…Continued from edition #19-20…
The following will increase the risk of stroke:
Chronic conditions – high blood pressure, arterial fibrillation, high cholesterol, diabetes, obesity.
Behaviors – smoking, lack of exercise, heavy use of alcohol.
Diet – unhealthy diet.
Family history of stroke and age.
A stroke can sometimes cause temporary or permanent disabilities, depending on how long the brain lacked blood flow and which part of the brain was affected. Complications may include:
Paralysis or loss of muscle movement. The affected person may become paralyzed on one side of his body, or lose control of certain muscles, such as those on one side of his face or one arm. Physical therapy may help him return to activities hampered by paralysis, such as walking, eating and dressing.
Difficulty talking or swallowing. A stroke may cause the affected person to have less control over the muscles in his mouth and throat move, making it difficult for him to talk clearly, swallow or eat. He may also have difficulty with language, including speaking or understanding speech, reading or writing. Speech and language therapy may help.
Memory loss or thinking difficulties. Many people who have had strokes experience some memory loss. Others may have difficulty thinking, making judgments, reasoning and understanding concepts.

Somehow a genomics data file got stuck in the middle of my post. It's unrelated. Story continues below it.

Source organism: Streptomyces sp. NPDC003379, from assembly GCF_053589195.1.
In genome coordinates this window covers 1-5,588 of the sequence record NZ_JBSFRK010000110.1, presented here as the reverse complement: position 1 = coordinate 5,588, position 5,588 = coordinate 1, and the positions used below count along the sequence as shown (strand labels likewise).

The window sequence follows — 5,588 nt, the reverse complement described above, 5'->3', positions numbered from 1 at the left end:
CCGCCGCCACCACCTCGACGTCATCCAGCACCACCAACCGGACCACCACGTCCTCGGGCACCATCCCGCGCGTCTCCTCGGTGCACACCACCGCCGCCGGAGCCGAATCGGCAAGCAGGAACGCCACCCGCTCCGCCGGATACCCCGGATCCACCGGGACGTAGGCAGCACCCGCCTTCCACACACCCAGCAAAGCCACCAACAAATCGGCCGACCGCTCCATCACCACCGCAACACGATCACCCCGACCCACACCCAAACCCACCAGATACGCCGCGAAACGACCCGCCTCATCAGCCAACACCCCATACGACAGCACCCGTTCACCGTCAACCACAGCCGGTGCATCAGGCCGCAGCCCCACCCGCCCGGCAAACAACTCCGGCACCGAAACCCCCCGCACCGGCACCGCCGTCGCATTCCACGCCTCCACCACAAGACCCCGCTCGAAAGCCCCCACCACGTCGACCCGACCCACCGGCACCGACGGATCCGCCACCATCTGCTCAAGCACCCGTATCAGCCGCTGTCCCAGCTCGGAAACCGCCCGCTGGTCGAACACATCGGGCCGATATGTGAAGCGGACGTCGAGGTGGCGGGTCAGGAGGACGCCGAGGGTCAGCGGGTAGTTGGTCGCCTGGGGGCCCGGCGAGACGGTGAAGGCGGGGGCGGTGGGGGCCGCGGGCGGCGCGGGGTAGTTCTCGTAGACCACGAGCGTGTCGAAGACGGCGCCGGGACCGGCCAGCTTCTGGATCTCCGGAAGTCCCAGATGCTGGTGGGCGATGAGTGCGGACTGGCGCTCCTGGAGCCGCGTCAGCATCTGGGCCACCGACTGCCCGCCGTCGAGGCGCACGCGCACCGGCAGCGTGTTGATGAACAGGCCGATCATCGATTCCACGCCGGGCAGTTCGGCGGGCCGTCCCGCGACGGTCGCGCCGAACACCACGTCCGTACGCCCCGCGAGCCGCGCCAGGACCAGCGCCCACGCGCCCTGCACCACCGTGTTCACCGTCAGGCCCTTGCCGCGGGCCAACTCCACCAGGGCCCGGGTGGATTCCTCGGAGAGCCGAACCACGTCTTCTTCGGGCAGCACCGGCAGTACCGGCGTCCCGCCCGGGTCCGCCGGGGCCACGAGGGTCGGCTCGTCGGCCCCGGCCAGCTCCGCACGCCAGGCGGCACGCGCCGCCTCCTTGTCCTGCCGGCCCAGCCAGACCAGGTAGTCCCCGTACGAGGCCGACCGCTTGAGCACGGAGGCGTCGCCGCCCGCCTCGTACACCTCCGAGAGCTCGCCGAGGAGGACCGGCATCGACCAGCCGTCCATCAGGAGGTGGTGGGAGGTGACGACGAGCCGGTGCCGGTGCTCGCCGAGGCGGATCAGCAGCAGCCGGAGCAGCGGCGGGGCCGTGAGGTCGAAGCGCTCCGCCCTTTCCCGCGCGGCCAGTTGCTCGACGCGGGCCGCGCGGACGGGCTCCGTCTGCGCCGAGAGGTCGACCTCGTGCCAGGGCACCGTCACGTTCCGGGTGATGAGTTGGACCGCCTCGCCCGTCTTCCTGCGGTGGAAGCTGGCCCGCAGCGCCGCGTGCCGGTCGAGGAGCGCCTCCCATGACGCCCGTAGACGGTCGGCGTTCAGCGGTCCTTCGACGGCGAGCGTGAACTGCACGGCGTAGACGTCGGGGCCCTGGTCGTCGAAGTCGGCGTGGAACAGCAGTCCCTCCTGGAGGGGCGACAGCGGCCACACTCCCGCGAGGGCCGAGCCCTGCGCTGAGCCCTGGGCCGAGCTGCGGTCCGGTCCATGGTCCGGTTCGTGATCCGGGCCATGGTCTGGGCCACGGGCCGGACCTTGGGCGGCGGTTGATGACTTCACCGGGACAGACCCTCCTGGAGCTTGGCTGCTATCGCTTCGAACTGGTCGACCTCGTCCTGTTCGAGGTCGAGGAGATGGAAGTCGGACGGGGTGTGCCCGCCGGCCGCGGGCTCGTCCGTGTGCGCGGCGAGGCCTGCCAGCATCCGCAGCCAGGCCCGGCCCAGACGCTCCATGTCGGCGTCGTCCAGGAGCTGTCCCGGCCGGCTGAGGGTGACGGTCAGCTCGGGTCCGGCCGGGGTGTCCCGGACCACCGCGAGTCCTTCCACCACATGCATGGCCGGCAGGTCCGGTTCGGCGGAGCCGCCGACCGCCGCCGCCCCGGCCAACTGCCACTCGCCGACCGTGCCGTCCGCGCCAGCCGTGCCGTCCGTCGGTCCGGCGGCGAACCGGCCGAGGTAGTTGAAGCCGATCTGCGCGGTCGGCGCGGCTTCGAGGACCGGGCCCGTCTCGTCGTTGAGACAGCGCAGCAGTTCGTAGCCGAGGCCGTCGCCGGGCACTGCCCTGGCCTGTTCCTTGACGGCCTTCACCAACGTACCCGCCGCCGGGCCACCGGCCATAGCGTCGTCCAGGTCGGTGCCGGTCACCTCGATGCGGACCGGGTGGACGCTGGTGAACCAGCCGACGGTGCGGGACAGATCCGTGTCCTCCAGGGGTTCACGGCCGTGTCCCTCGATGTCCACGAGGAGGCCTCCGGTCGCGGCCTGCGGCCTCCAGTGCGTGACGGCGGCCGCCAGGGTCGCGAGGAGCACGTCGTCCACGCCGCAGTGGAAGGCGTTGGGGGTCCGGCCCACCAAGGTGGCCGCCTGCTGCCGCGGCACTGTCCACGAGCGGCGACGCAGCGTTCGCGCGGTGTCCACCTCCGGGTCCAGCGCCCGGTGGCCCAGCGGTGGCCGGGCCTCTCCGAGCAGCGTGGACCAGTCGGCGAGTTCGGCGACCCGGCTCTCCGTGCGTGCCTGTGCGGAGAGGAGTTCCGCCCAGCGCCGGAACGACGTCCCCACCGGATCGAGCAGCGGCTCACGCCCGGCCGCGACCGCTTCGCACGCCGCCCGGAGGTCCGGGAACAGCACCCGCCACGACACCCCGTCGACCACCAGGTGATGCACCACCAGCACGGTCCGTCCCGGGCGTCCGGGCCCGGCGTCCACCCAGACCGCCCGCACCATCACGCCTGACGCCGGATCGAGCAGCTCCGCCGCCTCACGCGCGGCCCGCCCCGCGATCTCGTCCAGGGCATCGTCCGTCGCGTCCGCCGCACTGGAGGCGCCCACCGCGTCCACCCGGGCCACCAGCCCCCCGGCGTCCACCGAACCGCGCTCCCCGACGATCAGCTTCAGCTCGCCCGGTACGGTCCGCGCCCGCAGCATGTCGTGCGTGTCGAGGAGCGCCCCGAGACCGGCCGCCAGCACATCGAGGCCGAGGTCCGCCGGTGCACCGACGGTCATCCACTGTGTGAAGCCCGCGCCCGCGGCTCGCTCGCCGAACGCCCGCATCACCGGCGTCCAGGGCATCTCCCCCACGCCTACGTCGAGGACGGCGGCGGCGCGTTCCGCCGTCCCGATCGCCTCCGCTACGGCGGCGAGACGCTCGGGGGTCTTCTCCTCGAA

Emotional problems. People who have had strokes may have more difficulty controlling their emotions, or they may develop depression.
Pain. People who have had strokes may have pain, numbness or other strange sensations in parts of their bodies affected by stroke. For example, if a stroke causes the person to lose feeling in his left arm, he may develop an uncomfortable tingling sensation in that arm. People also may be sensitive to temperature changes, especially extreme cold after a stroke. This complication is known as central stroke pain or central pain syndrome. This condition generally develops several weeks after a stroke, and it may improve over time.
Changes in behavior and self-care ability. People who have had strokes may become more withdrawn and less social or more impulsive. They may need help with grooming and daily chores.
Preventing a stroke
The best way to prevent a stroke is to eat a healthy diet, exercise regularly, maintain a healthy weight and avoid smoking and drinking too much alcohol.
These lifestyle changes can reduce the risk of problems such as atherosclerosis (where arteries become clogged up by fatty substances), high blood pressure, high cholesterol levels and diabetes all of which are important risk factors for strokes.
If the person has already had a stroke, making these changes can help reduce his risk of having another one in the future.